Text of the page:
Survey Shows Anti-Asian Bias Rooted in "Perpetual Foreigner" Stereotype
One in ten Asian Americans and Pacific Islanders reported hate crimes and hate incidents in 2021, according to survey results released by AAPI Data and SurveyMonkey Tuesday. KVCR’s Megan Jamerson reports, this rate which is higher than the national average is driven by a specific harmful stereotype.
Karthick Ramakrishnan, CEO and Co-Founder of AAPI Data, and U.C. Riverside professor says the survey found 64 percent of AAPI respondents have been asked where they are from with the assumption it’s not the U.S. Many also reported being treated like they don’t speak English and told they should Americanize or “whiten” their names.
“Part of what is likely driving this increase in hate incidents for Asian Americans and Pacific Islanders in particular is this presumed foreigner status,” said Ramakrishnan.
The survey was designed and distributed shortly after the Atlanta shooting that killed eight people, including six Asian American women. The incident is bringing new attention to anti-Asian bias in the U.S. which is reaching new highs amid the COVID-19 pandemic.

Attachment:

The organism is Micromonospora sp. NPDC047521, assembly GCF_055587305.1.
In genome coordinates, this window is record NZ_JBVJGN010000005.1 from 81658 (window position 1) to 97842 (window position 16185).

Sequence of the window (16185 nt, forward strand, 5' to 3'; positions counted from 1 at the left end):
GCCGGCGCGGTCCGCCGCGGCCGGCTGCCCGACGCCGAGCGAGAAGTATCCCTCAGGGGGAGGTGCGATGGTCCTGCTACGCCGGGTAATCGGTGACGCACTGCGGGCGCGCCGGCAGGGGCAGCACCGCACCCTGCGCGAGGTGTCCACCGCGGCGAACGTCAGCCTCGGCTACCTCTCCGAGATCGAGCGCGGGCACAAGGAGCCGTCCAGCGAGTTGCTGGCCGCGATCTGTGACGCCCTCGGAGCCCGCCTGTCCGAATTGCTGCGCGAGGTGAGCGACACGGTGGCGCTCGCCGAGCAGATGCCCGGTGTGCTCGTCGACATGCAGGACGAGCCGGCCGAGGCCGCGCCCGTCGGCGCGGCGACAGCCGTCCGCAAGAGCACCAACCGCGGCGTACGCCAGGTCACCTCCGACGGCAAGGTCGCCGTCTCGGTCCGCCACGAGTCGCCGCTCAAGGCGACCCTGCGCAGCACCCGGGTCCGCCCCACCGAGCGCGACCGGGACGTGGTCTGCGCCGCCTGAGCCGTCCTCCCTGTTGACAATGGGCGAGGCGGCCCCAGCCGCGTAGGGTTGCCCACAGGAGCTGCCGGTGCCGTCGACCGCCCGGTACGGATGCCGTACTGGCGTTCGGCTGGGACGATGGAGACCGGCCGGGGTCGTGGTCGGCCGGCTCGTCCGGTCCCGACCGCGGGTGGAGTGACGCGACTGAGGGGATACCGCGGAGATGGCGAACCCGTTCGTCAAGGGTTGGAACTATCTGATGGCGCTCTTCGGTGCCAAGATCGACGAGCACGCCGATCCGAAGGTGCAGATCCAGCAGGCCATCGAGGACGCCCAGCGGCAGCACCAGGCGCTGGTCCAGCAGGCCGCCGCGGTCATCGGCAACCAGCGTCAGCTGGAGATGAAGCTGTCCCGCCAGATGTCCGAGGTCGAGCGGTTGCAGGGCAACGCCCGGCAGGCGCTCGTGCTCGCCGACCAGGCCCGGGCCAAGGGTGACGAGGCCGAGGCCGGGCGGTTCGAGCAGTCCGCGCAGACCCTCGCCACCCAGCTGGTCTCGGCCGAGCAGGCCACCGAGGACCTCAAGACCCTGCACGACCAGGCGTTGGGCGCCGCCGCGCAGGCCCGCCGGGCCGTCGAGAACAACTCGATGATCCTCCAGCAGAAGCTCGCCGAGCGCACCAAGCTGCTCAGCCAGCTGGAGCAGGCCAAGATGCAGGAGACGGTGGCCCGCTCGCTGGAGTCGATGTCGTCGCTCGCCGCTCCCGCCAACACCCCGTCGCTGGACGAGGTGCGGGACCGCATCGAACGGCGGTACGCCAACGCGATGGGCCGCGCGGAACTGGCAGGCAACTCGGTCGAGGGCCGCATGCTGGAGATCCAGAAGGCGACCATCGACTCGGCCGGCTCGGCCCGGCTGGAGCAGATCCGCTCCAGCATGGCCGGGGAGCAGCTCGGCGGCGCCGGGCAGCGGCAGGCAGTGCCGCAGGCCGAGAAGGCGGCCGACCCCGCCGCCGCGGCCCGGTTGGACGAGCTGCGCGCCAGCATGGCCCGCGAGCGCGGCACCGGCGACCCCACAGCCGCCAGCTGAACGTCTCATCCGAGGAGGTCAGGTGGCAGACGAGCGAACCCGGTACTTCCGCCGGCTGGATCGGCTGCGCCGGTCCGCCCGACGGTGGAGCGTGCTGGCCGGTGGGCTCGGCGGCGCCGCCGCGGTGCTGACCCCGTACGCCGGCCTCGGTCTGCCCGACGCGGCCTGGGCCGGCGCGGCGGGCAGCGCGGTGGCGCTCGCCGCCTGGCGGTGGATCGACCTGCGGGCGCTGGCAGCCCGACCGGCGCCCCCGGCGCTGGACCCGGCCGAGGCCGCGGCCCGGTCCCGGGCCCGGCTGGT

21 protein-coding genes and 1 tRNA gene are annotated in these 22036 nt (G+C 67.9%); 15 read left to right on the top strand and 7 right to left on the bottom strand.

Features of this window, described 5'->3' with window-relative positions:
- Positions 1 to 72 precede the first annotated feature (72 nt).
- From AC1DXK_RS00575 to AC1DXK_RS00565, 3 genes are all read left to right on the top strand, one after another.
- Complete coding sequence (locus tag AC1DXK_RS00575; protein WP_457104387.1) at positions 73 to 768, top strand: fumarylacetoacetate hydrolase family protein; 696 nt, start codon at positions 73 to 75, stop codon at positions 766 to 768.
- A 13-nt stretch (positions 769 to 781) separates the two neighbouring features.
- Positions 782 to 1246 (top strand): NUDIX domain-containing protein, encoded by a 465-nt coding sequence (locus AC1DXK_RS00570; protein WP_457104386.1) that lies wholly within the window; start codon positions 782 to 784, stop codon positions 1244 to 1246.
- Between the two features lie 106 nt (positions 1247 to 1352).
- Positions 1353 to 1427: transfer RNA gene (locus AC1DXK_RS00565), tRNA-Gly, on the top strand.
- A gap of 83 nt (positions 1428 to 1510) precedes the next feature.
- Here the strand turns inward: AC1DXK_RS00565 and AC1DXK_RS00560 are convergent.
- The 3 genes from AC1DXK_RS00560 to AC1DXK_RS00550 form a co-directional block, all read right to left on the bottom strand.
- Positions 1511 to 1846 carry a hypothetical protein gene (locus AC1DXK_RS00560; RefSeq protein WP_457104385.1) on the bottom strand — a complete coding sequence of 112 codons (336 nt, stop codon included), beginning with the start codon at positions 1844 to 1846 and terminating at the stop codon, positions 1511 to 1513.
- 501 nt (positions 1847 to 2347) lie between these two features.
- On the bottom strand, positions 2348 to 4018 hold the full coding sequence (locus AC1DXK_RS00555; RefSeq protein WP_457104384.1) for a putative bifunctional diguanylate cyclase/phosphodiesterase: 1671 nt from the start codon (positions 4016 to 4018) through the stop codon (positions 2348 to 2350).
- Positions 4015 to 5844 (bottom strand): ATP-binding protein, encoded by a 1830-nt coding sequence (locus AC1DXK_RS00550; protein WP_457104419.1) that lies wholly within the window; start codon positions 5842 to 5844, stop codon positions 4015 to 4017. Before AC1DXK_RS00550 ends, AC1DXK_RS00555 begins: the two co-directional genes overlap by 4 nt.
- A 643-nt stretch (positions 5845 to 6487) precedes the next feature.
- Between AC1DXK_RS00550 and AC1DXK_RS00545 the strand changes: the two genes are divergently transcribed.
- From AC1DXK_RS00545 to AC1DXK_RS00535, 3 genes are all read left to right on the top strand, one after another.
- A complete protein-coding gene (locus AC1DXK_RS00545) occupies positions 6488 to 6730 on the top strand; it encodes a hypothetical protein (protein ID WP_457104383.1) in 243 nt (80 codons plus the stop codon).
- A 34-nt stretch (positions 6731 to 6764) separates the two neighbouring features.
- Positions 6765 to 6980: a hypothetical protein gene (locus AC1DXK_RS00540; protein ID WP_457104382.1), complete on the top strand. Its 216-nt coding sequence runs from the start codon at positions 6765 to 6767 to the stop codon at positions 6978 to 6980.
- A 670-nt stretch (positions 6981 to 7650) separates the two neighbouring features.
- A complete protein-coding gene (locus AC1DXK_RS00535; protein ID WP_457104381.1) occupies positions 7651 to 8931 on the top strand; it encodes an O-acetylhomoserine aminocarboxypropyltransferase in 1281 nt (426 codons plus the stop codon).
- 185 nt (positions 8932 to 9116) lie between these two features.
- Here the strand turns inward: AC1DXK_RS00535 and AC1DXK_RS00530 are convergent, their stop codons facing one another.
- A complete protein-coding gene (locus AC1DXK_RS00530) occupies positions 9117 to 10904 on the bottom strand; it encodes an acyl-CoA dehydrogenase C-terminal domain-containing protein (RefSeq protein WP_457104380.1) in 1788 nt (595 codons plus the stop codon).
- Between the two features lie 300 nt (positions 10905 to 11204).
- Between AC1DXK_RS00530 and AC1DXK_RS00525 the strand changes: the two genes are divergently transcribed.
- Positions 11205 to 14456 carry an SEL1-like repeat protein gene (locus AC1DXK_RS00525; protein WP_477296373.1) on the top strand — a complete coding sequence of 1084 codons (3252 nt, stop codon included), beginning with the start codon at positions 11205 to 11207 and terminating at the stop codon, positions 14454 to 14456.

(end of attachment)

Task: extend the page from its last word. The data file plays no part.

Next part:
AAPI Data Senior Researcher Janelle Wong, explained during the briefing, that all discrimination of communities of color has roots in white supremacy.
“One of the things the data show are that Asian Americans, Latinx, Black Americans, Pacific Islanders, all non-white groups, share a certain kind of experience of othering in the U.S., yet there are some really significant differences that I don’t think we can overlook,” said Wong.
For example, a majority of Latinx respondents to the survey said they are also assumed to be foreign, while Black Americans are not. Instead, they face the stereotype of being perceived as dangerous and dishonest.
The AAPI Data team says this survey is just the beginning of understanding how the experiences of the Asian American and the Pacific Islander community fit in with the much broader problem of racism in the U.S.